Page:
According to CNNIC, in the last three years the internet penetration rate for adults aged 30-39, including young teachers and parents, has increased by 23.2% to 50.5%. A similar trend can be seen among 40-49 year olds, whichis likely to include experienced teachers as well as parents of children within the target age group for secondary exams.
Chinese students have a voracious interest in taking their higher education abroad, with approximately 440,000 of them currently dotted around the globe (BBC, March 2011). The UK was 4thon the hot list of their preferred destinations according to the last report on Tertiary Education by UNESCO in 2009, roundly beating more ‘geographically-practical’ countries like the Republic of Korea.
General overview of social media in China
Social media is thriving in China and with a huge community of Internet users numbering over 513 million, the popularity of local social media services surpasses that of many global applications.
Chinese users enjoy communicating through all the same online platforms as UK users: instant messaging (80%), blog applications (62%), microblogging (48%), social networking (47%) and online forums/BBS (28%).
Some Western-based applications – like Facebook – are banned by the Chinese government, and even those for which the ban has been lifted in recent years have failed to gain popularity; YouTube, Flickr, Blogspot, Twitter, Yahoo and most recently the location-based social network Foursquare have yet to gain momentum with some pundits forecasting that they never will.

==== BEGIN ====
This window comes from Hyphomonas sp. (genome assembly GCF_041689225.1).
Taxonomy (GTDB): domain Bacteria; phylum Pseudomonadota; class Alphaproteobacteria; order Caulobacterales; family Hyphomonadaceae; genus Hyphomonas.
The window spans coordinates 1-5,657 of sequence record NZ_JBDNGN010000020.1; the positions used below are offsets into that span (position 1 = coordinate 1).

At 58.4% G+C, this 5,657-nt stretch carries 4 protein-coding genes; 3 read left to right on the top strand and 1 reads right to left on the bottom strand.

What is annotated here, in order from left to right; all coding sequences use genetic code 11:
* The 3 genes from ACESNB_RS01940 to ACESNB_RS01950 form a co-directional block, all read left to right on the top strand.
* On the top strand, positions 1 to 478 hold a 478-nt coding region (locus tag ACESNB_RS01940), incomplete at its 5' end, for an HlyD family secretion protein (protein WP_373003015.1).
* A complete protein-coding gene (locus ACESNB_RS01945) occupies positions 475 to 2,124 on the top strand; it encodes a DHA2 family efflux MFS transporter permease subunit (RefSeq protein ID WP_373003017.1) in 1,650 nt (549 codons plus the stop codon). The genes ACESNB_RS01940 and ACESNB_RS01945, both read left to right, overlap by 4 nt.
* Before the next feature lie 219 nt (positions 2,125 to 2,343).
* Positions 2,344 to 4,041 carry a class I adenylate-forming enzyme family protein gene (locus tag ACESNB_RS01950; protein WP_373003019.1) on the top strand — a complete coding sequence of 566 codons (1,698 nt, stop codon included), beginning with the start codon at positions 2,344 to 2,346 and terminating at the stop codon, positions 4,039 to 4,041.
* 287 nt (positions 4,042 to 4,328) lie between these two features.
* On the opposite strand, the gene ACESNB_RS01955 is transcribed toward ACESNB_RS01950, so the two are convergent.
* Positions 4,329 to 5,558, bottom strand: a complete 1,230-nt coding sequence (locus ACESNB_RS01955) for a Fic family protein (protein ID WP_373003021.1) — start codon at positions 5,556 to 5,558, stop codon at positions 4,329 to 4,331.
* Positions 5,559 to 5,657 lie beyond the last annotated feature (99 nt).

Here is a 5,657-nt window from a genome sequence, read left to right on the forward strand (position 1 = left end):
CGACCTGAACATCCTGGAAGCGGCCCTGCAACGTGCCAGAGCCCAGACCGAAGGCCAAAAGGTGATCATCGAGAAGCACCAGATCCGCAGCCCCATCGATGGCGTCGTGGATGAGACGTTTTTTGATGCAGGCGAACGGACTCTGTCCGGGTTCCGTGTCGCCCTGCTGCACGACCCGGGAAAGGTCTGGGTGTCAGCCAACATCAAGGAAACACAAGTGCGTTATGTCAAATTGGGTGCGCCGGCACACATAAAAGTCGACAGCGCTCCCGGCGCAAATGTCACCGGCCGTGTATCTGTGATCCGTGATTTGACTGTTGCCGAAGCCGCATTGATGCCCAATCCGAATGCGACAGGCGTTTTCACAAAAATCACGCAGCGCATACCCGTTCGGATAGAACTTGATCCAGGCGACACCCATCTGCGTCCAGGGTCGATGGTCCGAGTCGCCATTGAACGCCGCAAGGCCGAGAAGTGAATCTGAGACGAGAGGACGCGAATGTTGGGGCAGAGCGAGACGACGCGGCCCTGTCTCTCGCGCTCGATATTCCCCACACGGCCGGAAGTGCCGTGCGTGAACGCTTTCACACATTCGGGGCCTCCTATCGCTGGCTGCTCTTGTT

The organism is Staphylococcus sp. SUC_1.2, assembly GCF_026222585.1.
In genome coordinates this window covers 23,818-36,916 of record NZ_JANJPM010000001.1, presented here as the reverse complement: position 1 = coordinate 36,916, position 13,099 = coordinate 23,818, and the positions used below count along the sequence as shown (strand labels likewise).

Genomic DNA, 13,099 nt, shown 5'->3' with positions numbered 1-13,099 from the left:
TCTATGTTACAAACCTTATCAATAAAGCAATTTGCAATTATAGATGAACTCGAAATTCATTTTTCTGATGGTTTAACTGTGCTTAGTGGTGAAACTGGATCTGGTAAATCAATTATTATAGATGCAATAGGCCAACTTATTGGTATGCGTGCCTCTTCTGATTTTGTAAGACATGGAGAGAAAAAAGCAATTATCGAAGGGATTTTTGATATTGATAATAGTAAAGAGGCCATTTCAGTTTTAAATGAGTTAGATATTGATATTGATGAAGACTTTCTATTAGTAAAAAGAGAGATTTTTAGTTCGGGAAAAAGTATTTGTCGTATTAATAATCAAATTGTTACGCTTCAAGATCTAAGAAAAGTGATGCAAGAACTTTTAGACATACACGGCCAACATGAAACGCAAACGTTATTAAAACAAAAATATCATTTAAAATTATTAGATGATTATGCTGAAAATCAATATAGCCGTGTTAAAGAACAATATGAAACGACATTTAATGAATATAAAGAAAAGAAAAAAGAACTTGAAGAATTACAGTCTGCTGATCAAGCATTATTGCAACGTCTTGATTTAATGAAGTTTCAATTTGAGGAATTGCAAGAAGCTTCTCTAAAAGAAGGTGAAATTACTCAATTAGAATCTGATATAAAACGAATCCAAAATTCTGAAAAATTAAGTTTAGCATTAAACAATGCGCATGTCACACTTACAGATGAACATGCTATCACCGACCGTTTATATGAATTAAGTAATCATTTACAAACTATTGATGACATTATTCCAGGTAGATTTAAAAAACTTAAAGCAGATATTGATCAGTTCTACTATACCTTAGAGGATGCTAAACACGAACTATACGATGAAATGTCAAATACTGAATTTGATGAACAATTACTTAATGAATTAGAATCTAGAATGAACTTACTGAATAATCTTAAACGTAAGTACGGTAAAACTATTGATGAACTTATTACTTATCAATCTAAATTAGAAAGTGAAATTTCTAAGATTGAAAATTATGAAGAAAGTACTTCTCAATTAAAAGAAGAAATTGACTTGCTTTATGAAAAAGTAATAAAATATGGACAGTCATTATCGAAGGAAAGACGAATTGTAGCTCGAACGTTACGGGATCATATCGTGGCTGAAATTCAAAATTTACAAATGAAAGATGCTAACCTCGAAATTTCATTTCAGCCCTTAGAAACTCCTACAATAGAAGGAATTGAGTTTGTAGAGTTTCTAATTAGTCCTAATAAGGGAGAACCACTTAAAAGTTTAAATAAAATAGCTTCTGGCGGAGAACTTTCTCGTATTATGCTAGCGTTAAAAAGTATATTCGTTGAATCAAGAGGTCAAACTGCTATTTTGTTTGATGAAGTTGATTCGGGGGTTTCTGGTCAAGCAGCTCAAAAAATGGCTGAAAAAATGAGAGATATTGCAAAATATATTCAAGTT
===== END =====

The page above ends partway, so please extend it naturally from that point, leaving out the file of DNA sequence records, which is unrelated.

MICROBLOGGING involves posting messages and multimedia up to 140 characters in length. In Simplified Chinese characters these messages can contain 3-5 times more information than in English.
Sina WEIBO is currently the most popular social media platform in China. The latest statistics show that the site has reached 368 million registered users, 36.5 million of whom are logging an average of one hour’s activity daily.
60% of users login into their Weibo accounts via mobile devices across a comprehensive range of operating systems, detailed in the chart below.
In addition to the completely free functionality offered to users, the platform offers a range of advertising opportunities for businesses – although it is important to note that these are not particularly targeted due to the lack of personal data stored on a typical profile.